Q:Can you illustrate how this is done?

A: You probably recall the July 4th weekend last year there was a very targeted attack at the US government organisation; that attack did not happen on July 4th. The attack started on May 29th, just that the main pay load happened on July 4th. The attackers were planning the attack from a long time ago. We were monitoring the malicious activity and were setting the reputation scores of the IP addresses linked to the activity. By the denial of-service attack happened on July 4th, the firewalls connected to our security cloud had sensed that the reputation of these IP addresses is not good and they must not accept traffic originating from these addresses.

The next thing that we talked about is whitelisting. That is exactly the way the industry needs to head in the next couple of years. We have just acquired a company called Solidcore that has a dynamic whitelisting technology. I think the proof of this technology came into the limelight at the time of the rover attack in January on Google and other companies. At that time we knew that at least 30 companies were impacted – now we know that the number was at least 500. The traditional technologies that were out there could not respond to that kind of an attack. This was because no one understood the kind of attack, even the reputation services were not helpful as the IPs involved did not have a reputation rating. Our whitelisting technology, however, was able to stop that attack, immediately, without prior knowledge. We have held many hacking seminars where we have demonstrated the attack and how it could have been stopped. I am sure this is where the industry needs to go.


Q:Let me go to another pain point that is there. We’ve seen a move towards virtualisation and the cloud. But, there is certainly a problem of security when people are migrating from their current systems. What according to you are the biggest challenges?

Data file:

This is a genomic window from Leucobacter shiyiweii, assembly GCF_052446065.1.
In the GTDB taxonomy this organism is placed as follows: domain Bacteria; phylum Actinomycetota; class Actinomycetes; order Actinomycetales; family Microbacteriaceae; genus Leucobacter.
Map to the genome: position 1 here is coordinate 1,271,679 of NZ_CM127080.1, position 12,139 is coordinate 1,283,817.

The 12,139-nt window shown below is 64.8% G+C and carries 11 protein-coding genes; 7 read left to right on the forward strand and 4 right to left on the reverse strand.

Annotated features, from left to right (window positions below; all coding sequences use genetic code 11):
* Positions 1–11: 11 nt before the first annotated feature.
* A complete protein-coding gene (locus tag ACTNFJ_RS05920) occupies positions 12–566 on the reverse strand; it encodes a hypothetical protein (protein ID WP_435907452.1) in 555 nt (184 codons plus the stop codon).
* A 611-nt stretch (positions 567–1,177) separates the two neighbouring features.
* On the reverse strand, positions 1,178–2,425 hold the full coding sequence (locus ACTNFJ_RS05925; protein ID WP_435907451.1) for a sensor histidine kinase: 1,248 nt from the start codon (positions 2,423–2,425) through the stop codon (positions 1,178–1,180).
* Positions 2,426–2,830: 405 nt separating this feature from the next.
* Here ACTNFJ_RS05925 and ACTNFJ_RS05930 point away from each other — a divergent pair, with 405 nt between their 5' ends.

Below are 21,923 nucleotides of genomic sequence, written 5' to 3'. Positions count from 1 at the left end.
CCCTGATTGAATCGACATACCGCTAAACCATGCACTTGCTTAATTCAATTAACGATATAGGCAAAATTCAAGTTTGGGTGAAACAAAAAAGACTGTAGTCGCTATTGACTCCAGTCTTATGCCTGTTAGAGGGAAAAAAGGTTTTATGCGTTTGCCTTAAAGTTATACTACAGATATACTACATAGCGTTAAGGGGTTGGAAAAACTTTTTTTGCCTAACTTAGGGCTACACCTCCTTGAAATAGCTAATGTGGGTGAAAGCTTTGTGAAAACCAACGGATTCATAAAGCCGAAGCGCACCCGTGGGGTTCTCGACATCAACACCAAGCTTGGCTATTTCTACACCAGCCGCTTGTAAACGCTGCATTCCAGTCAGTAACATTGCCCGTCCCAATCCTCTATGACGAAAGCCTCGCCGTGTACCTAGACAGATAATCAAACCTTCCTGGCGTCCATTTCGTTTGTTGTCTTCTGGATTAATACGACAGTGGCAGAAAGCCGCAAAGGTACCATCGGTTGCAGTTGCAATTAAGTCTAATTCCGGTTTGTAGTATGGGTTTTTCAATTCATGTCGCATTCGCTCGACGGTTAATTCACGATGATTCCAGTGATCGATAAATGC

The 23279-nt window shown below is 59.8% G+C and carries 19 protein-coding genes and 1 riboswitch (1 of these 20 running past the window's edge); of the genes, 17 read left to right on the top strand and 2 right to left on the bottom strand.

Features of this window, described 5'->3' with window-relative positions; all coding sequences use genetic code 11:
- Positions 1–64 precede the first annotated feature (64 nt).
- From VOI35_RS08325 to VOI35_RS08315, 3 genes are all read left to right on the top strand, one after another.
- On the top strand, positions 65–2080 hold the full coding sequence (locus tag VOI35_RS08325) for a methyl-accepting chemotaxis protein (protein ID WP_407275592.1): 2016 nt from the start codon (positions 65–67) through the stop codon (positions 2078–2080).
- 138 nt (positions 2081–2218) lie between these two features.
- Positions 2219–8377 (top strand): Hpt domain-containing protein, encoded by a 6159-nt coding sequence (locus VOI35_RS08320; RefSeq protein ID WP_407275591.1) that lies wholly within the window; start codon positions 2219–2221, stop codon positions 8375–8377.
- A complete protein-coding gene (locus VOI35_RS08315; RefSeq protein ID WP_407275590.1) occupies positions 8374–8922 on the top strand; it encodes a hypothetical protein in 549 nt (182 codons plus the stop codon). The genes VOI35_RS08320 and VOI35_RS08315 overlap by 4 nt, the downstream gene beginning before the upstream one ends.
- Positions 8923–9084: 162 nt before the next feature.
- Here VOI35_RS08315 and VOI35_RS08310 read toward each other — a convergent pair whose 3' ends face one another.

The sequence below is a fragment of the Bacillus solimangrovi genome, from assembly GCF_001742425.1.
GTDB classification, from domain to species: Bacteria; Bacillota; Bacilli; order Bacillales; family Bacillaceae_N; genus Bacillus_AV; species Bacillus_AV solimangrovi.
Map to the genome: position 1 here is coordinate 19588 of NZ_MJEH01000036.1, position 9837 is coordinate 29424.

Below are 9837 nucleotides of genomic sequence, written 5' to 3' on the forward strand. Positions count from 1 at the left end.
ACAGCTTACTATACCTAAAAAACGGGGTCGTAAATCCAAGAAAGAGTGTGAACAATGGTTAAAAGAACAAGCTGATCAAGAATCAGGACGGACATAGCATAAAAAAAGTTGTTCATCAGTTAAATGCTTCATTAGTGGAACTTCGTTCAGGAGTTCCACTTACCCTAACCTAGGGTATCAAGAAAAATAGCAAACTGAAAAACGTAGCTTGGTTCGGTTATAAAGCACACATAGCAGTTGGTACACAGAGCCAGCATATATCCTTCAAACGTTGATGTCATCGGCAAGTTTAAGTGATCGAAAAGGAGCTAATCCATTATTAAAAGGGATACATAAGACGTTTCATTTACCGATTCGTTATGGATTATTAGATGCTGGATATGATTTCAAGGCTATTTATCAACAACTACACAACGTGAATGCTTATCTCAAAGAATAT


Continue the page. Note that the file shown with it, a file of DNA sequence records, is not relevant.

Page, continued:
A: Migration is certainly a big challenge. Obviously when you are migrating you must have a contingency plan, a risk mitigation plan and a disaster recovery plan to deal with such scenarios. People have the misconception that they can turn one off and turn the other one on – which obviously is not going to happen. Most cloud operators are sensitive to this and they have good migration processes to ensure least amount of outage.


Q:People have a lot of concerns about security when they are moving to a public cloud environment. What according to you are the biggest challenges and solutions?

A: There are no standards today that help people look at security in a unified manner globally. Different standards are used in different countries. People use regular audits – quarterly, half yearly or yearly – to manage this situation. But, the problem is that the security landscape changes every minute. We at McAfee are working towards helping create these standards. What we are trying to do is create a cloud security program whereby an organisation not only goes through a periodic process but they also go through a daily assessment of their technology to make sure that the technology is free from malwares and security holes.


Q:How different is it from having regular security patches?

A: Regular security patches do not tell you if you are vulnerable. What we are talking about is a process by which they can continually access their technology and gauge what are the holes in the process. Once they know this, they would know how to protect their environment. This is even before a patch has been released. They could take countermeasures before patching the vulnerability to protect their environment.


Q:Another important thing is the introduction of mobile devices on the network. What is the kind of security risk associated with these?

A: There has always been a big hype around security concerns with mobile devices. But, the reality is that there has not been any major attacks that have emerged from these devices.

With a lot of intellectual property and sensitive information sitting on these devices, the risk is now more severe. Since these devices are small and cheap they can be easily lost and replaced, but the data on these devices cannot be retrieved. It is important to be able to manage a device after it is lost. On top of that, in the last 18 months or so, there has been an influx of applications on these devices. There are hundreds of thousands of such applications that are floating on the internet – a lot which are not installed from authorised sources – they are not approved.

Cross-posted from The CTO Forum